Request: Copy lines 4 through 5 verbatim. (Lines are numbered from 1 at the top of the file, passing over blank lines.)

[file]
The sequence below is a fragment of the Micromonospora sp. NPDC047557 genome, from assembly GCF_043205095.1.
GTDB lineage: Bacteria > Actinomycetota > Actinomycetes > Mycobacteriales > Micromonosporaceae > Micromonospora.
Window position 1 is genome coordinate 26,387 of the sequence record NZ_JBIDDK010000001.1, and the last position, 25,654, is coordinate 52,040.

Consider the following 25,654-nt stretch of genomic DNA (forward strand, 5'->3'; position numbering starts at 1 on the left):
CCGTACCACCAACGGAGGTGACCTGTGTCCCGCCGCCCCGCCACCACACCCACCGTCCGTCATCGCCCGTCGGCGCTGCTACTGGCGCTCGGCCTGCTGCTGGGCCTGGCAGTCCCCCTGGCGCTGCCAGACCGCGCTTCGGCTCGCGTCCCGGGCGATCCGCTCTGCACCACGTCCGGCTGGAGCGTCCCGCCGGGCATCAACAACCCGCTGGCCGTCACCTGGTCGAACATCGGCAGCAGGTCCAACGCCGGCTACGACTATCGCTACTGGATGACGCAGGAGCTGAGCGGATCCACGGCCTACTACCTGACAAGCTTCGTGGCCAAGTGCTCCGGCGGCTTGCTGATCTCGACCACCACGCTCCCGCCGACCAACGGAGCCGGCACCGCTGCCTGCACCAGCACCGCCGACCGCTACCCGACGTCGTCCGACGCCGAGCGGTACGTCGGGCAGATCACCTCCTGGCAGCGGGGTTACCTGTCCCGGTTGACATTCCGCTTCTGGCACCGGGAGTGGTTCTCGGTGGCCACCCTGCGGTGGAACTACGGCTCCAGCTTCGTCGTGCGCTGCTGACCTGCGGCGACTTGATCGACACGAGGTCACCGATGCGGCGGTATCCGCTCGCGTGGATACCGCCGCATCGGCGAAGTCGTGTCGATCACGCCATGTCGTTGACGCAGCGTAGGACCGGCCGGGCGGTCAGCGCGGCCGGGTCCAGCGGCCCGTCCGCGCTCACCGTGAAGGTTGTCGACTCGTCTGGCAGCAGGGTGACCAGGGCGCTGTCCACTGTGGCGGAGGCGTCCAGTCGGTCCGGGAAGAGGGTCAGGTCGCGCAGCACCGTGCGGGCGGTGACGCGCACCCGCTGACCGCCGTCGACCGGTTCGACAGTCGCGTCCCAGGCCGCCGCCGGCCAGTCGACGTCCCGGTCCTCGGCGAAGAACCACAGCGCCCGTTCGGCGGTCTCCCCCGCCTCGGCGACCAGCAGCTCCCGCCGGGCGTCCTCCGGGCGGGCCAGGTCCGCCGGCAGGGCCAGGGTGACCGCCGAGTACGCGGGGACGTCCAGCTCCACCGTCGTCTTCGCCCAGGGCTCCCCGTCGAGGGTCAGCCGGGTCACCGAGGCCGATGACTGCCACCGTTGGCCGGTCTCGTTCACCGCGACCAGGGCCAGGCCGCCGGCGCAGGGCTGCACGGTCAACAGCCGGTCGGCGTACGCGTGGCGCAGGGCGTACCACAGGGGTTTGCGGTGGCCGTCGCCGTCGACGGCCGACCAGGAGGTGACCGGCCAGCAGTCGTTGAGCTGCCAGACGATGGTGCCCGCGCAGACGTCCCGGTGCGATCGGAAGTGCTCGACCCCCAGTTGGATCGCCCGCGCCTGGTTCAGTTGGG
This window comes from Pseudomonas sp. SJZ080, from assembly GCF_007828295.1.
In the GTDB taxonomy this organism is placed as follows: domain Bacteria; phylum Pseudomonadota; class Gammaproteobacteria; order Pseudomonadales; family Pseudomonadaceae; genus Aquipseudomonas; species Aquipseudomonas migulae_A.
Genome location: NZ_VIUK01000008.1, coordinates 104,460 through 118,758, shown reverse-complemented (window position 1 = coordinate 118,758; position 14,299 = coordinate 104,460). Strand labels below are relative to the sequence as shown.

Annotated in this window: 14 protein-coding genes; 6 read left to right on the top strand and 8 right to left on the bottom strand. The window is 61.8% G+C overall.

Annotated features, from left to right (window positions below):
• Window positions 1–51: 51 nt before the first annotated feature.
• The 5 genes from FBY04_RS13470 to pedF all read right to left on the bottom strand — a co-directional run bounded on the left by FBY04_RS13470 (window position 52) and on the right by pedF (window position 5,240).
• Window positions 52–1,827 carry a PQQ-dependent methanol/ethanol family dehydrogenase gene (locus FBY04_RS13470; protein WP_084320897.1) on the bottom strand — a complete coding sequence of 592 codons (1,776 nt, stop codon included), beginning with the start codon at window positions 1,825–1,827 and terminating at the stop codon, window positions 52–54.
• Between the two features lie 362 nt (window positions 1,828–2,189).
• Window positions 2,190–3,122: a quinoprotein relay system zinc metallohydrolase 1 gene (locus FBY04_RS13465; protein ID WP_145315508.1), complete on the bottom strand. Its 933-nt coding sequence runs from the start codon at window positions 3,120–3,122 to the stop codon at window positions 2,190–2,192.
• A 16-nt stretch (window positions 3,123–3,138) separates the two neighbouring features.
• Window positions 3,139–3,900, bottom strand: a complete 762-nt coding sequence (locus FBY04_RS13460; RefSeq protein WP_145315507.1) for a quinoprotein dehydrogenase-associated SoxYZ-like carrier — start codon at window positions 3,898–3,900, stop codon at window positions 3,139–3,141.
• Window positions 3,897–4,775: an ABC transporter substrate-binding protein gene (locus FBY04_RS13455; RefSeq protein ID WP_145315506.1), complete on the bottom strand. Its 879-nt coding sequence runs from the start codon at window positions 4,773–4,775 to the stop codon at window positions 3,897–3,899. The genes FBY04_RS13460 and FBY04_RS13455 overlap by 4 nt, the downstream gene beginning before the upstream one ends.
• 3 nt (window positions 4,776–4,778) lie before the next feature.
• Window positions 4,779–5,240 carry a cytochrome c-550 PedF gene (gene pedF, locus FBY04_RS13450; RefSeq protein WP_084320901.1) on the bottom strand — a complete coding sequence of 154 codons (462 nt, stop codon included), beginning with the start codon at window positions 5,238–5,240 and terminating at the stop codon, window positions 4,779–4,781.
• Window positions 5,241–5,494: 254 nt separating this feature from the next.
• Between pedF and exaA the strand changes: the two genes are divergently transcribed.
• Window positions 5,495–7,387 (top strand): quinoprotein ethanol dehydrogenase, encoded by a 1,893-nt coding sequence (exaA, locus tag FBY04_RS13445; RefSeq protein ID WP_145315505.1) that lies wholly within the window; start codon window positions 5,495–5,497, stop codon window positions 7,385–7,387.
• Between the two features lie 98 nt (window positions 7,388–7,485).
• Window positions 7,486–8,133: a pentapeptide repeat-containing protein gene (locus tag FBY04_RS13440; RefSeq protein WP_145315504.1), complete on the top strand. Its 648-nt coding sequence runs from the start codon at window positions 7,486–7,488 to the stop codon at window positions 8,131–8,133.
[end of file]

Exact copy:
Consider the following 25,654-nt stretch of genomic DNA (forward strand, 5'->3'; position numbering starts at 1 on the left):
CCGTACCACCAACGGAGGTGACCTGTGTCCCGCCGCCCCGCCACCACACCCACCGTCCGTCATCGCCCGTCGGCGCTGCTACTGGCGCTCGGCCTGCTGCTGGGCCTGGCAGTCCCCCTGGCGCTGCCAGACCGCGCTTCGGCTCGCGTCCCGGGCGATCCGCTCTGCACCACGTCCGGCTGGAGCGTCCCGCCGGGCATCAACAACCCGCTGGCCGTCACCTGGTCGAACATCGGCAGCAGGTCCAACGCCGGCTACGACTATCGCTACTGGATGACGCAGGAGCTGAGCGGATCCACGGCCTACTACCTGACAAGCTTCGTGGCCAAGTGCTCCGGCGGCTTGCTGATCTCGACCACCACGCTCCCGCCGACCAACGGAGCCGGCACCGCTGCCTGCACCAGCACCGCCGACCGCTACCCGACGTCGTCCGACGCCGAGCGGTACGTCGGGCAGATCACCTCCTGGCAGCGGGGTTACCTGTCCCGGTTGACATTCCGCTTCTGGCACCGGGAGTGGTTCTCGGTGGCCACCCTGCGGTGGAACTACGGCTCCAGCTTCGTCGTGCGCTGCTGACCTGCGGCGACTTGATCGACACGAGGTCACCGATGCGGCGGTATCCGCTCGCGTGGATACCGCCGCATCGGCGAAGTCGTGTCGATCACGCCATGTCGTTGACGCAGCGTAGGACCGGCCGGGCGGTCAGCGCGGCCGGGTCCAGCGGCCCGTCCGCGCTCACCGTGAAGGTTGTCGACTCGTCTGGCAGCAGGGTGACCAGGGCGCTGTCCACTGTGGCGGAGGCGTCCAGTCGGTCCGGGAAGAGGGTCAGGTCGCGCAGCACCGTGCGGGCGGTGACGCGCACCCGCTGACCGCCGTCGACCGGTTCGACAGTCGCGTCCCAGGCCGCCGCCGGCCAGTCGACGTCCCGGTCCTCGGCGAAGAACCACAGCGCCCGTTCGGCGGTCTCCCCCGCCTCGGCGACCAGCAGCTCCCGCCGGGCGTCCTCCGGGCGGGCCAGGTCCGCCGGCAGGGCCAGGGTGACCGCCGAGTACGCGGGGACGTCCAGCTCCACCGTCGTCTTCGCCCAGGGCTCCCCGTCGAGGGTCAGCCGGGTCACCGAGGCCGATGACTGCCACCGTTGGCCGGTCTCGTTCACCGCGACCAGGGCCAGGCCGCCGGCGCAGGGCTGCACGGTCAACAGCCGGTCGGCGTACGCGTGGCGCAGGGCGTACCACAGGGGTTTGCGGTGGCCGTCGCCGTCGACGGCCGACCAGGAGGTGACCGGCCAGCAGTCGTTGAGCTGCCAGACGATGGTGCCCGCGCAGACGTCCCGGTGCGATCGGAAGTGCTCGACCCCCAGTTGGATCGCCCGCGCCTGGTTCAGTTGGG